R.C.: Thank you so much for taking the time and agreeing to this interview for FreethoughtBlogs. As a philosopher myself, I often encounter the attitude that philosophers are useless to society, not important, they don’t even do anything except dress up opinions in academic language, that philosophy is a career dead-end or a waste of potential (“Why didn’t you become a doctor or a physicist or at least a lawyer something?”). I have my own way of responding to that. But I’m curious about yours. There’s a lot of pain and labor and sacrifice and expense to get all the way to completing a Ph.D., so we have to be really driven by something! So why did you pursue a career in philosophy? And I don’t mean as a teacher, but as a philosopher, actually doing philosophy, not just teaching it.

L.P.: My first philosophy course was such fun! It was the first course I encountered in college where you were free to [Read more…]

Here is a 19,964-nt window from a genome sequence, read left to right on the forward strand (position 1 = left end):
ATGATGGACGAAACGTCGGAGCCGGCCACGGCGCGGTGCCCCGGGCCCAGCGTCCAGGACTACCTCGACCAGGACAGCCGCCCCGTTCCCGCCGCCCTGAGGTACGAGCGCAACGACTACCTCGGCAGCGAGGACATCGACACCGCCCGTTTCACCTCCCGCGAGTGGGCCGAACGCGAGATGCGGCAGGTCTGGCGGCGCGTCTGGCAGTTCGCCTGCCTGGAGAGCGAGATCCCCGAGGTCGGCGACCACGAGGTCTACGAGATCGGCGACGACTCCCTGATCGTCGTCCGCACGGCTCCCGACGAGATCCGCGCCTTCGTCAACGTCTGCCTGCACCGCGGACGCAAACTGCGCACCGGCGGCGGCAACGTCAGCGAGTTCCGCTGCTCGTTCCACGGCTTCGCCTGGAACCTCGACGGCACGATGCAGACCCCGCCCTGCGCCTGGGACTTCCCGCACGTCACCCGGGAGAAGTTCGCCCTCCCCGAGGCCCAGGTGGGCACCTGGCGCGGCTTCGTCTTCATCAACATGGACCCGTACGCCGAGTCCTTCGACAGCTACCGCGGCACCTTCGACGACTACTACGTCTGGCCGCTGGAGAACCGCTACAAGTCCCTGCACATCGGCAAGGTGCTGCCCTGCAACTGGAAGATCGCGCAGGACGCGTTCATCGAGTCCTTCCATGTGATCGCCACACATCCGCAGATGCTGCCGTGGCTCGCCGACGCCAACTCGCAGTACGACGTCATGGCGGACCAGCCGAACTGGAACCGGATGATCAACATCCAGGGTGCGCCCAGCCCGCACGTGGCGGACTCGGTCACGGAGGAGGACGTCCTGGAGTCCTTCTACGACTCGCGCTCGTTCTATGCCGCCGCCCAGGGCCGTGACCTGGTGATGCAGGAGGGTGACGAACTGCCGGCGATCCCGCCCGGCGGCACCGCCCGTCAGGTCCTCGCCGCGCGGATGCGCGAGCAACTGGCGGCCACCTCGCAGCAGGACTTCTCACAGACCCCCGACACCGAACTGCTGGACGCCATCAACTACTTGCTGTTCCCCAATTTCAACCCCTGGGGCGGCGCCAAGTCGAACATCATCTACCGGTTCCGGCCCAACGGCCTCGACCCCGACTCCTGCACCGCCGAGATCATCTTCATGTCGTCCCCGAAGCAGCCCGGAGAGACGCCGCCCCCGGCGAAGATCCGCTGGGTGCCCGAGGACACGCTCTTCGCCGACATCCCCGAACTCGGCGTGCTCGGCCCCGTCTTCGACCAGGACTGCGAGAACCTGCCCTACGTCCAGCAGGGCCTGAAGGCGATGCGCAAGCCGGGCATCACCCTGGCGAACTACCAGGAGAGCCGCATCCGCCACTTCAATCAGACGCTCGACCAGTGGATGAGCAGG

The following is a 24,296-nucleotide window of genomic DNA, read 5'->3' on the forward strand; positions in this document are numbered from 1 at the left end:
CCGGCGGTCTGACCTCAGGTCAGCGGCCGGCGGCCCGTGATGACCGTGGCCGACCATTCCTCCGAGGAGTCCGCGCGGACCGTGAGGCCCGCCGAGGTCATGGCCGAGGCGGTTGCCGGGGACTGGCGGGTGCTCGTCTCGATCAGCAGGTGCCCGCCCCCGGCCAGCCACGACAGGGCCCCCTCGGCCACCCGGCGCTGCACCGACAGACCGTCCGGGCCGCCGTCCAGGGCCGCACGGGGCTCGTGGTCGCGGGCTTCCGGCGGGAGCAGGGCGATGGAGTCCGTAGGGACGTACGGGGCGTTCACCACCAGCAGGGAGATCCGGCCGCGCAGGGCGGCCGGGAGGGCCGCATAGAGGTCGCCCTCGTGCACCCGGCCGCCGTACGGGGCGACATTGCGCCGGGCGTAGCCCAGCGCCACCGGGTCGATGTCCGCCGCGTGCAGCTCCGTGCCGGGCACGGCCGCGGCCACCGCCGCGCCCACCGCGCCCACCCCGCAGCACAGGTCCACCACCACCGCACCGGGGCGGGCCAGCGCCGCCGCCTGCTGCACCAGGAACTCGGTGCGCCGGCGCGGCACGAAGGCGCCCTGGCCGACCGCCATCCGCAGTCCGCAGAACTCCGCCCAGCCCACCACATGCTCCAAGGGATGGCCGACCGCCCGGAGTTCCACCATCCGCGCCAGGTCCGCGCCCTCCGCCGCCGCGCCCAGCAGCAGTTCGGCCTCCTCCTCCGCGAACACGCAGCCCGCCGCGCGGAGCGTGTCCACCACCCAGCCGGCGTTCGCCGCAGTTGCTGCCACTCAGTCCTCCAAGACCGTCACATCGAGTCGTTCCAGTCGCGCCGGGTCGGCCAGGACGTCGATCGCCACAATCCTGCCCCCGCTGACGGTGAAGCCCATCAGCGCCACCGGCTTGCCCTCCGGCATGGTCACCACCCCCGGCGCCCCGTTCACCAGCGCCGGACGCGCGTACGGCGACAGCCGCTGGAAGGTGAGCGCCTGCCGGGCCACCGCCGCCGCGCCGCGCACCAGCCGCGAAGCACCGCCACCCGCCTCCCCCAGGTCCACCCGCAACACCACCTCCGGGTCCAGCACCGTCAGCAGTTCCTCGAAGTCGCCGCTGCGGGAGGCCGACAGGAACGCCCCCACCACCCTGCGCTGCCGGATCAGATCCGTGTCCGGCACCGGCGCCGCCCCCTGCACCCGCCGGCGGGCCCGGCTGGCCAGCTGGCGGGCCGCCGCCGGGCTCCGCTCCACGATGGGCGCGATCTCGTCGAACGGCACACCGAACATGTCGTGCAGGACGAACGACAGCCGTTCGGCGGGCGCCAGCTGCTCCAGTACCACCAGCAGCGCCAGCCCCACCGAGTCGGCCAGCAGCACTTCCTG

Interview with Elizabeth Anderson

This is the next in my series of interviews with my favorite women in philosophy (see the intro to my interview with Susan Haack for why I am running this series and how you can help me). Some won’t appear…my favorite female philosopher of all time is Philippa Foot, who is sadly deceased (and thus unavailable for interview), and a close second is Martha Nussbaum, who as a practicing Jew does not count herself an atheist and so declined to be interviewed for this project.

Today I’m speaking with Elizabeth Anderson, who is the John Rawls Collegiate Professor of Philosophy and Women’s Studies at the University of Michigan, Ann Arbor. She is best known for her book Value in Ethics and Economics (Harvard 1993), which challenges the notion that all goods can be commodified (i.e. regarded as fungibly equivalent to money) and sees what follows when we abandon that notion; and most recently for her strong defense of reasonable affirmative action policies in The Imperative of Integration (Princeton 2010) [for more see her cv].